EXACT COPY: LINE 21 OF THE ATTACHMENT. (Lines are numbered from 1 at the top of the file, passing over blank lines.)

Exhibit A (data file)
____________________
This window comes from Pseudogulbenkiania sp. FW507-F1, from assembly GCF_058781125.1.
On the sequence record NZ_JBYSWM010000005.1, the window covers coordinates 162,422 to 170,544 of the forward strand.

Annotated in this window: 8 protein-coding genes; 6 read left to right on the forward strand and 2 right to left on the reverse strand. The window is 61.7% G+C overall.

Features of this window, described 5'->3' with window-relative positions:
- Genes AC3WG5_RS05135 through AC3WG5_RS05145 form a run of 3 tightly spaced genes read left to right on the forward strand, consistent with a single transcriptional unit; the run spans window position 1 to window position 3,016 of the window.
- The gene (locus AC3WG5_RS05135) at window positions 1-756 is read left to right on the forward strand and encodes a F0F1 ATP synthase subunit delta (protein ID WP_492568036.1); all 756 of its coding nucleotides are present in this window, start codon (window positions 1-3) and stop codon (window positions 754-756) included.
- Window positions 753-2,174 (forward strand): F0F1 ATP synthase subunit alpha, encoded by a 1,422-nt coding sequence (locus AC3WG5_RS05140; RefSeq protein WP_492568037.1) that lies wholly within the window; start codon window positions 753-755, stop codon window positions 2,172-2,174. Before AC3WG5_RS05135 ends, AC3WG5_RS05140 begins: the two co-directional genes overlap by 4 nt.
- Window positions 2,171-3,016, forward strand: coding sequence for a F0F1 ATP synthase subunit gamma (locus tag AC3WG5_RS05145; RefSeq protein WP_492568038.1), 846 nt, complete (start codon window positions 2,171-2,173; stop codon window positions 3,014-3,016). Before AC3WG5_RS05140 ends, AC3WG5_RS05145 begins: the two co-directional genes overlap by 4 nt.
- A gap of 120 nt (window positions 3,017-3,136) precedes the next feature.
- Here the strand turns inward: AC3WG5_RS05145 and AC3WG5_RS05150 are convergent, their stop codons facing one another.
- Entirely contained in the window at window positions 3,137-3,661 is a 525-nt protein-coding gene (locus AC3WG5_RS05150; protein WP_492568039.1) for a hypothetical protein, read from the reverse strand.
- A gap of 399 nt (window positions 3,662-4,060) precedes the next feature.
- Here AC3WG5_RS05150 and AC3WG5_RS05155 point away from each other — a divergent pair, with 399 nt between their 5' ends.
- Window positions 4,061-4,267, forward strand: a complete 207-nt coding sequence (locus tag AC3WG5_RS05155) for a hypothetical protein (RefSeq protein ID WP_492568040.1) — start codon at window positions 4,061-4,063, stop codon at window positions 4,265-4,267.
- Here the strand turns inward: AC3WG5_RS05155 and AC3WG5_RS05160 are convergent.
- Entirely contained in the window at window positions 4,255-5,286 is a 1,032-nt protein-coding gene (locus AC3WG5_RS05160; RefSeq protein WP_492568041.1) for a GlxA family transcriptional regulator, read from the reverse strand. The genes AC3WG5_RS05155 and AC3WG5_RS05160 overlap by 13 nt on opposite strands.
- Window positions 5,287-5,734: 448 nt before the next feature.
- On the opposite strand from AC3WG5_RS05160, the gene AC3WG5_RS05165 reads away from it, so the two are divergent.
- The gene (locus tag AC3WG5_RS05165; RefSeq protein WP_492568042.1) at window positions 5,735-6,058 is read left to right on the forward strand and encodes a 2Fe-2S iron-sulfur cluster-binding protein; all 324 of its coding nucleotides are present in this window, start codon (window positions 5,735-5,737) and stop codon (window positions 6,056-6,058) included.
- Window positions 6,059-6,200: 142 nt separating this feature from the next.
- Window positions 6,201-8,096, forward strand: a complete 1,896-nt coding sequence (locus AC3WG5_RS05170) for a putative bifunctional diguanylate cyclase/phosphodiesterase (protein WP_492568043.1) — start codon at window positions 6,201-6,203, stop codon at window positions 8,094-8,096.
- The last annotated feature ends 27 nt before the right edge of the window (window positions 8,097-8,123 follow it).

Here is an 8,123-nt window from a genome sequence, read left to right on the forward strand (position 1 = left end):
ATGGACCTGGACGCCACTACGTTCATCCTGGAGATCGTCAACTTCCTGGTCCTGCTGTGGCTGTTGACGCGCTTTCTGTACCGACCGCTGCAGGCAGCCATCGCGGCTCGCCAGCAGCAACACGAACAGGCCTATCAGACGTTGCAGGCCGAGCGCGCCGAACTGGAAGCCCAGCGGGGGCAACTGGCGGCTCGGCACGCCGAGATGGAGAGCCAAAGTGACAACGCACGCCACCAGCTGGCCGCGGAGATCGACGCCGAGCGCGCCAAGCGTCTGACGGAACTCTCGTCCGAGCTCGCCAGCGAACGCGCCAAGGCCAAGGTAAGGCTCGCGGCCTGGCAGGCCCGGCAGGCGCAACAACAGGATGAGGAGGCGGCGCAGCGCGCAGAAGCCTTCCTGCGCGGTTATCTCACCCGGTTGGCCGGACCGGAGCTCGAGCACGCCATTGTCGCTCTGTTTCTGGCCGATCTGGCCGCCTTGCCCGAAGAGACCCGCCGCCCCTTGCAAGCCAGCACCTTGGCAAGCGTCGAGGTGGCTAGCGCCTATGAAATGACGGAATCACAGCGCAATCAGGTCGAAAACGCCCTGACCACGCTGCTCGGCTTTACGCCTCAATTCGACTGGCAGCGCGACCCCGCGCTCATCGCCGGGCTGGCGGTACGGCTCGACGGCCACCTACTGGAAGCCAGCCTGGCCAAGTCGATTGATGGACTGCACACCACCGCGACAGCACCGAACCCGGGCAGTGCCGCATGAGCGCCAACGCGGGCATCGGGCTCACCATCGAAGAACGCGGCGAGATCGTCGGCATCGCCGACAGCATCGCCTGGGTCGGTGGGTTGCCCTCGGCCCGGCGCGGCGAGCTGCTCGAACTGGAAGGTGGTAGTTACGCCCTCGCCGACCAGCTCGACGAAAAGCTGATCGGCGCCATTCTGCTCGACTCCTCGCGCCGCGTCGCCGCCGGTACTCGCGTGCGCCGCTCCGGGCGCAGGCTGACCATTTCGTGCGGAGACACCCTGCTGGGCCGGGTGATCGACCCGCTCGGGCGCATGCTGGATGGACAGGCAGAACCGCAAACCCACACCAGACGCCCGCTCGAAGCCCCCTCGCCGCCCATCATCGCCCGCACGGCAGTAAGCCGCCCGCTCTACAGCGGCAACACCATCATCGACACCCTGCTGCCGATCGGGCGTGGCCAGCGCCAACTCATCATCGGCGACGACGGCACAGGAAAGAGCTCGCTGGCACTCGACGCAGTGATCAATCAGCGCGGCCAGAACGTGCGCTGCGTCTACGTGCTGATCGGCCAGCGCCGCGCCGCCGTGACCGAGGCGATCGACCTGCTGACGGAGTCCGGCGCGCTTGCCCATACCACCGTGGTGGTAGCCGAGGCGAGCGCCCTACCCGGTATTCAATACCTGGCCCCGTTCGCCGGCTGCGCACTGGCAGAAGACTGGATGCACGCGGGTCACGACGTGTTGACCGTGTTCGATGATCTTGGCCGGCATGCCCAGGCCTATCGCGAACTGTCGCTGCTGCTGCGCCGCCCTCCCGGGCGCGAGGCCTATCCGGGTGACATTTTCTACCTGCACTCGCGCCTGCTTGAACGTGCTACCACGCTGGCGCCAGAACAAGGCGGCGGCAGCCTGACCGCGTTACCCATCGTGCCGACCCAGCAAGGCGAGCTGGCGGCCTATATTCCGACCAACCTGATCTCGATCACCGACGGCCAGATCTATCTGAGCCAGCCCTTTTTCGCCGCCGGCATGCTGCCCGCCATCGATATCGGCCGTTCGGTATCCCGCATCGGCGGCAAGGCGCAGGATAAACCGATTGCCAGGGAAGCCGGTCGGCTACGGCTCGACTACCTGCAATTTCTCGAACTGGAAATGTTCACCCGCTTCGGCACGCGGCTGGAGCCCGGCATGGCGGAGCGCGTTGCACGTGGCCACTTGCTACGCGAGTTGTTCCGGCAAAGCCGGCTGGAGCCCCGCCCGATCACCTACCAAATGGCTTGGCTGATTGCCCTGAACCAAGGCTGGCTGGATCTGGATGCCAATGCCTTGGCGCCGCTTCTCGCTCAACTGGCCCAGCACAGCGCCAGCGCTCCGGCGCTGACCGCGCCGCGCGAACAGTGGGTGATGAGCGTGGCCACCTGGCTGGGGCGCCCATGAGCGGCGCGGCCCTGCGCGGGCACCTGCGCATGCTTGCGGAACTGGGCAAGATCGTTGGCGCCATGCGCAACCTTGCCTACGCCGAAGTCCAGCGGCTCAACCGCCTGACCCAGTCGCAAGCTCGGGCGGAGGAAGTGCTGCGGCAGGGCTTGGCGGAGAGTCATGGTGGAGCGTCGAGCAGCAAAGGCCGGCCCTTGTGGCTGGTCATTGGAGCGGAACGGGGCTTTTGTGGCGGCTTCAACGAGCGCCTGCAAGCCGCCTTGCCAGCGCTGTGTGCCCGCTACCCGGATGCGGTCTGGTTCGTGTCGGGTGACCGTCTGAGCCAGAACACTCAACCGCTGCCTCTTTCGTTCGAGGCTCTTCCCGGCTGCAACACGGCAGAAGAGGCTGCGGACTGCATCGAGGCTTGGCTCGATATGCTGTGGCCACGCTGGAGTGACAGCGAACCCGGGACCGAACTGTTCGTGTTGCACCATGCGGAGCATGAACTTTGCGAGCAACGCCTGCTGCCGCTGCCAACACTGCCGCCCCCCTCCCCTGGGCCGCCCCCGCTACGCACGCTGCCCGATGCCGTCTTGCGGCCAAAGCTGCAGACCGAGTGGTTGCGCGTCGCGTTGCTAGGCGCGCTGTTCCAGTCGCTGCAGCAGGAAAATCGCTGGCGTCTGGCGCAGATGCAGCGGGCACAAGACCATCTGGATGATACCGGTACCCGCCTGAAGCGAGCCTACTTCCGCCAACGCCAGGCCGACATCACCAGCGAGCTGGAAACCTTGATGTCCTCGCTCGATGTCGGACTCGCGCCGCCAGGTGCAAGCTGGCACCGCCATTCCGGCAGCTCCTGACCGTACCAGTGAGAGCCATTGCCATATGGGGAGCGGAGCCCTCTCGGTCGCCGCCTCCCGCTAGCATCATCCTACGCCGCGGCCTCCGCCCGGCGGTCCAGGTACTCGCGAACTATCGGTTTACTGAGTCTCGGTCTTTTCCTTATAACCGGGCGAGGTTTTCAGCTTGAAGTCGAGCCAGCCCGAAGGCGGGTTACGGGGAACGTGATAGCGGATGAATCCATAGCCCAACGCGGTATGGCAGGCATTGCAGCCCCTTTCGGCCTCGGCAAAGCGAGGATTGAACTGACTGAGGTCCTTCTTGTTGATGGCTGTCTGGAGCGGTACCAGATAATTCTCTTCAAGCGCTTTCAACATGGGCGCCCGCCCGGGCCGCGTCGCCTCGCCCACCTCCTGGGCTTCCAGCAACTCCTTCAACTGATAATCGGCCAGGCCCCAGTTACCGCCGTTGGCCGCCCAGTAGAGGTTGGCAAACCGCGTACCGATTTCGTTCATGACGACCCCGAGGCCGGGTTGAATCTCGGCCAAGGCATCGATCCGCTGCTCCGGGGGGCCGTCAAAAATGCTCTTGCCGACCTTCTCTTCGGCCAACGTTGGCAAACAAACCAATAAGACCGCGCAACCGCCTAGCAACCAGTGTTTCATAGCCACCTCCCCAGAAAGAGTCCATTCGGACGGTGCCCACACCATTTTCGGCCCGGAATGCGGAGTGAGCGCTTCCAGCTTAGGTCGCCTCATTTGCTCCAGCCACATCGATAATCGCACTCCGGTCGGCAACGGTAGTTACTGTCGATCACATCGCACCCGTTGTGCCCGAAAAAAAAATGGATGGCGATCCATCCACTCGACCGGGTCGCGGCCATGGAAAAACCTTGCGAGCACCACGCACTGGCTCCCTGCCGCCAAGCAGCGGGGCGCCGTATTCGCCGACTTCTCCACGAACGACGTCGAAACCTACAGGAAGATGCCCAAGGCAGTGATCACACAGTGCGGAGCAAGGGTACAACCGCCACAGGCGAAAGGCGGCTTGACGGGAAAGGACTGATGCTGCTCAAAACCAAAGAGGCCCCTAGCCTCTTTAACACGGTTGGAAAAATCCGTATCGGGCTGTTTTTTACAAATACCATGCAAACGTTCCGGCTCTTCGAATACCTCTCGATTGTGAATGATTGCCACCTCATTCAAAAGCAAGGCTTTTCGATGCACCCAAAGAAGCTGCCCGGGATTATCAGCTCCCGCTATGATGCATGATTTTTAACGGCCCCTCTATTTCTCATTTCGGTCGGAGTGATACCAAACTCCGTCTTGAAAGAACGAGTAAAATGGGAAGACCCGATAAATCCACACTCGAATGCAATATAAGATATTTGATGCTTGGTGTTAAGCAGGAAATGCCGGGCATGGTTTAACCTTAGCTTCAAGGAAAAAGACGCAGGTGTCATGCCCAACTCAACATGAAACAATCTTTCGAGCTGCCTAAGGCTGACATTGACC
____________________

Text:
- Window positions 6,201-8,096, forward strand: a complete 1,896-nt coding sequence (locus AC3WG5_RS05170) for a putative bifunctional diguanylate cyclase/phosphodiesterase (protein WP_492568043.1) — start codon at window positions 6,201-6,203, stop codon at window positions 8,094-8,096.